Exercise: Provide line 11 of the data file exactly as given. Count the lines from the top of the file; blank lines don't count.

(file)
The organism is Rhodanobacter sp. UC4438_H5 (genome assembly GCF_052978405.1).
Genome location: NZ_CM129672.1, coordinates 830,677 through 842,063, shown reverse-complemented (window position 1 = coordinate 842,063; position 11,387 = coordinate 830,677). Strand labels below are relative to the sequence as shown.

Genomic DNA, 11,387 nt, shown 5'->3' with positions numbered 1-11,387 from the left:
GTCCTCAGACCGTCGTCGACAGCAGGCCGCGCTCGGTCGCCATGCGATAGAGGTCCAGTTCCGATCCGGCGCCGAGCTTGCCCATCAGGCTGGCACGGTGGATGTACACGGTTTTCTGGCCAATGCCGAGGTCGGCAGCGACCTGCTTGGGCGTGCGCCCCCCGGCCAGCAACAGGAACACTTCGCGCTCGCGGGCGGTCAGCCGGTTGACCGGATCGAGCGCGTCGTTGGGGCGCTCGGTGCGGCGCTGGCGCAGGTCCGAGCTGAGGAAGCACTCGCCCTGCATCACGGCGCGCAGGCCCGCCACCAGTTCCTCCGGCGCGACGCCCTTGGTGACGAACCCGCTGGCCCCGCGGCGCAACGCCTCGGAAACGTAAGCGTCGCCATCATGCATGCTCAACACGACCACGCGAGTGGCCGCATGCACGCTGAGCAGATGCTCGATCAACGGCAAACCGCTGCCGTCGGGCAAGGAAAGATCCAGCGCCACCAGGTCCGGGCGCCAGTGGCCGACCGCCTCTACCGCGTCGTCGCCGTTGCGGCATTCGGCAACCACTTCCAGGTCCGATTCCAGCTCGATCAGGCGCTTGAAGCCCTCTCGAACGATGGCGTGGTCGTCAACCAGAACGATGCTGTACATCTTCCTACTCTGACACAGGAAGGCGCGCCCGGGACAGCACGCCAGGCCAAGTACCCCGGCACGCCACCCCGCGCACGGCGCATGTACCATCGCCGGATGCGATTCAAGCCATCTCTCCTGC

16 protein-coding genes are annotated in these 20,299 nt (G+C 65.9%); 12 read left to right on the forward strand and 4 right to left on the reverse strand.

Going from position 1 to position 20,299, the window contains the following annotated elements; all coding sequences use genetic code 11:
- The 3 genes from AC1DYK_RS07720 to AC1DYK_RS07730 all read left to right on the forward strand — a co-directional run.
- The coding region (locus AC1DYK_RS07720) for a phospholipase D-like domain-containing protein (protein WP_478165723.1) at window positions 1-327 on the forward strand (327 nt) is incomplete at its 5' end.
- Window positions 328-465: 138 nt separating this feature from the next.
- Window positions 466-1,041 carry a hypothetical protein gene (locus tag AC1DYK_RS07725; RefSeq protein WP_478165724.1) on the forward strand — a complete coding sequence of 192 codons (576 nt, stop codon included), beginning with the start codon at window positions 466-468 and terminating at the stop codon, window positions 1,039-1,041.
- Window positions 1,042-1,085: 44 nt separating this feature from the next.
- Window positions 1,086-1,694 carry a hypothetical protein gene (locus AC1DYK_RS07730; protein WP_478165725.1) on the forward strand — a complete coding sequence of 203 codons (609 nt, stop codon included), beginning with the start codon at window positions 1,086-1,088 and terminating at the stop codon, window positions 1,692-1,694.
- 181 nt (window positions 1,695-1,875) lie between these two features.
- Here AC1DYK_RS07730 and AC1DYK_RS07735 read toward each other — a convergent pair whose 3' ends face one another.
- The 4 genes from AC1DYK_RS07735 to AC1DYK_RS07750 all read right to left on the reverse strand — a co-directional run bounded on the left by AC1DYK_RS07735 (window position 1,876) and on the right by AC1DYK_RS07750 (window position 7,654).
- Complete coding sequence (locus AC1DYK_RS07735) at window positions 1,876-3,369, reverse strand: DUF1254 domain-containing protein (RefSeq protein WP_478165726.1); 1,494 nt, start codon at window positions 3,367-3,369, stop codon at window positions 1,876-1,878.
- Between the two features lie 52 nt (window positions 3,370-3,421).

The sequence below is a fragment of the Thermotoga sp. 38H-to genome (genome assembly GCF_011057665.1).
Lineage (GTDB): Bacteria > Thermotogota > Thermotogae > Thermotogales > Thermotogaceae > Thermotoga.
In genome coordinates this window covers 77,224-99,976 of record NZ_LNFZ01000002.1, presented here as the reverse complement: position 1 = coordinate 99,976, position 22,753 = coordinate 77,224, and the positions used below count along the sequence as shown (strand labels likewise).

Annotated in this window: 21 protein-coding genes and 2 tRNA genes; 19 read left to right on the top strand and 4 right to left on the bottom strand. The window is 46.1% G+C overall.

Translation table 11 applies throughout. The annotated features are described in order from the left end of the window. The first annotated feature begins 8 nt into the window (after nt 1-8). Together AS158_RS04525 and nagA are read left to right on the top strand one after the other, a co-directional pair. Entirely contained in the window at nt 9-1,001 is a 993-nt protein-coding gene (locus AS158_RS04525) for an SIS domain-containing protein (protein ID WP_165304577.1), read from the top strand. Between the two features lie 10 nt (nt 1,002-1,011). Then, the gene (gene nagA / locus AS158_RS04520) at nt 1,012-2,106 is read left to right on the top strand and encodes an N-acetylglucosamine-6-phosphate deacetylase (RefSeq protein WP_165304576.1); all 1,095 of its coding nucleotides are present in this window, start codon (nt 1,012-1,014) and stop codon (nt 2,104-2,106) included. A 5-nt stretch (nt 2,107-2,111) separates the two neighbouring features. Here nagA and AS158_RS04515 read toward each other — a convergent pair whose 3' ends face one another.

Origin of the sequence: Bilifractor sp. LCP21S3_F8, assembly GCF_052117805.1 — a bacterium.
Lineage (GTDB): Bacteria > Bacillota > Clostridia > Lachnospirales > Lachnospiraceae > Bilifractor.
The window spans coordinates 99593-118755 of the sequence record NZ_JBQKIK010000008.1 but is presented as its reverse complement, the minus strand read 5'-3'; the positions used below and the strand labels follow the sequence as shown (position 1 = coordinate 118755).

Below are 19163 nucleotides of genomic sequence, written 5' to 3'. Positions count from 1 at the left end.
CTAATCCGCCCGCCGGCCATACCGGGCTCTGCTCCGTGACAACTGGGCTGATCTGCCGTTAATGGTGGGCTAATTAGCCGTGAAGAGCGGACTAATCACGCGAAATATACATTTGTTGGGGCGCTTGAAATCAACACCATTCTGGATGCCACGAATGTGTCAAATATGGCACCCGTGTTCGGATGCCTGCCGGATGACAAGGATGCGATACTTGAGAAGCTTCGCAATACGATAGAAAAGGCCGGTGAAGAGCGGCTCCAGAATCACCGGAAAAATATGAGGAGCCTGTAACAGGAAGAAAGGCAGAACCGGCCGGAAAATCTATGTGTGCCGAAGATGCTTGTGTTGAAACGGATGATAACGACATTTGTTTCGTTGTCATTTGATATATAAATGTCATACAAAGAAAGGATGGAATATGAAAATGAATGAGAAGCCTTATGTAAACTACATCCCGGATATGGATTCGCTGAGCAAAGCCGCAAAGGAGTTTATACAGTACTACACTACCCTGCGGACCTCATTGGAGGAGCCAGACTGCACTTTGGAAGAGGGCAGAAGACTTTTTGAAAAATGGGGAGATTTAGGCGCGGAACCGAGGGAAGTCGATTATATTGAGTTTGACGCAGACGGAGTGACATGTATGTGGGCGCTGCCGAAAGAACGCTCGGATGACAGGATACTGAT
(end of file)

- Window positions 1,042-1,085: 44 nt separating this feature from the next.